It took late-night cajoling and nearly $1 billion in deal sweeteners for Gov. Jerry Brown and top Democrats to muscle through a $52-billion tax-and-fee plan just over a week ago to repair California’s roads.
Now they have to do it all again. Brown and legislative leaders have another daunting battle ahead over the fate of the cap-and-trade program, the centerpiece of California’s efforts to combat climate change.
The program requires companies to buy permits to release greenhouse gases into the atmosphere, and just like the road plan, it’s expected to require a two-thirds vote. That’s a tall order, even for Democrats who hold supermajorities in both chambers; the transportation legislation squeaked through without a vote to spare.
The looming question in the Capitol, said California Chamber of Commerce President Allan Zaremberg, is, “How many two-thirds votes is the Legislature capable of doing?”
Facing legal uncertainty over whether cap and trade can continue past 2020, Brown has urged lawmakers to act quickly to reauthorize the program. But the lingering hangover of a hard-fought battle to pass the road repair bill may make consensus on a controversial climate program harder to reach.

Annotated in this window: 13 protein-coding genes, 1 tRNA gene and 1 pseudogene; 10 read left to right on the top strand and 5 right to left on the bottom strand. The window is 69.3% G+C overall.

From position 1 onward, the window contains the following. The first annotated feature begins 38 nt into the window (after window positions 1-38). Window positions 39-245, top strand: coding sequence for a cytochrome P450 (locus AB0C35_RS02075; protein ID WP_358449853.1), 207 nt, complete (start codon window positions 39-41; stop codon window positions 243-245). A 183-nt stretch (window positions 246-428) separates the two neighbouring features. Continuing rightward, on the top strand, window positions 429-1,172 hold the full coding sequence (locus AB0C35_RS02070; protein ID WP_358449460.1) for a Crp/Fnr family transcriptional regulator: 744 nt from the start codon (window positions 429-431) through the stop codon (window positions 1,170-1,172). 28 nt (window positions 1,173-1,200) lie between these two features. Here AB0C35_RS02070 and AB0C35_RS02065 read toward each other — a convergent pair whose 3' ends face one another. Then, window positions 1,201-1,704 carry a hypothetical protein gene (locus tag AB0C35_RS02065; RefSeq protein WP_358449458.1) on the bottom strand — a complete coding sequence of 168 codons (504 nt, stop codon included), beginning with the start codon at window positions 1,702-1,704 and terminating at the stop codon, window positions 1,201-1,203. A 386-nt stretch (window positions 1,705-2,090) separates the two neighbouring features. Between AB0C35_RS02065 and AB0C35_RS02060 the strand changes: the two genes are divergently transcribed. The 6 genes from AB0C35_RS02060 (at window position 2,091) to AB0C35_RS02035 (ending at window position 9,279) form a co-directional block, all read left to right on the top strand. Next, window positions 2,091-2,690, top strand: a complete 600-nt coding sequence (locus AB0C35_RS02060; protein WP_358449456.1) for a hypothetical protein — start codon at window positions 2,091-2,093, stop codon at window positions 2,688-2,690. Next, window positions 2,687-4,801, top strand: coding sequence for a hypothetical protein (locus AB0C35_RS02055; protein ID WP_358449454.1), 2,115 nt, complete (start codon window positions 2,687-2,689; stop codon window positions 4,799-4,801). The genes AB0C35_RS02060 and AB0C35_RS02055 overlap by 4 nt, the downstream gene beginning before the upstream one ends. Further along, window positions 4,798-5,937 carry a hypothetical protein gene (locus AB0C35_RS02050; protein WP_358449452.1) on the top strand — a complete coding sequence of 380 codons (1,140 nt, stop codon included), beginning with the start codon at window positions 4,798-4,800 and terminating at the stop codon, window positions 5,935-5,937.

“I think it is going to make the whole thing much harder,” said Amy Vanderwarker, co-director of the California Environmental Justice Alliance.
Complicating the issue will be the potential impact on gas prices. The transportation package included a 12-cent hike in the base excise tax on gasoline. Extending the cap-and-trade program could mean an additional gasoline price increase of between 24 and 73 cents a gallon by 2031, according to the nonpartisan Legislative Analyst’s Office.
The program’s supporters dispute that any specific cost increase can be attributed to cap and trade. But politicians are keenly aware that their votes can be weaponized by their opponents and depicted as a source of more pain at the pump.
“A lot of my families in the district do have to drive long distances to work,” Assemblywoman Sabrina Cervantes (D-Riverside) said, adding that “it’s hard for my district to get access to clean vehicles” that require less gas.
She acknowledged that climate change is an “existential threat,” but said she’s uncommitted on cap and trade right now. Cervantes was one of the last Democrats to back the road bill April 6, signing on only after negotiating $427 million in additional transportation projects in her county.
Dangling money to woo reluctant lawmakers is a time-honored tactic in the Capitol, and political veterans predict there could be a feeding frenzy over cap-and-trade money. The program has produced billions of dollars from the sale of pollution permits.
The vote “gets slightly tougher because of the wheeling and dealing with transportation tax,” said Steven Maviglio, a Democratic strategist who worked on the transportation bill, which has yet to be signed by Brown.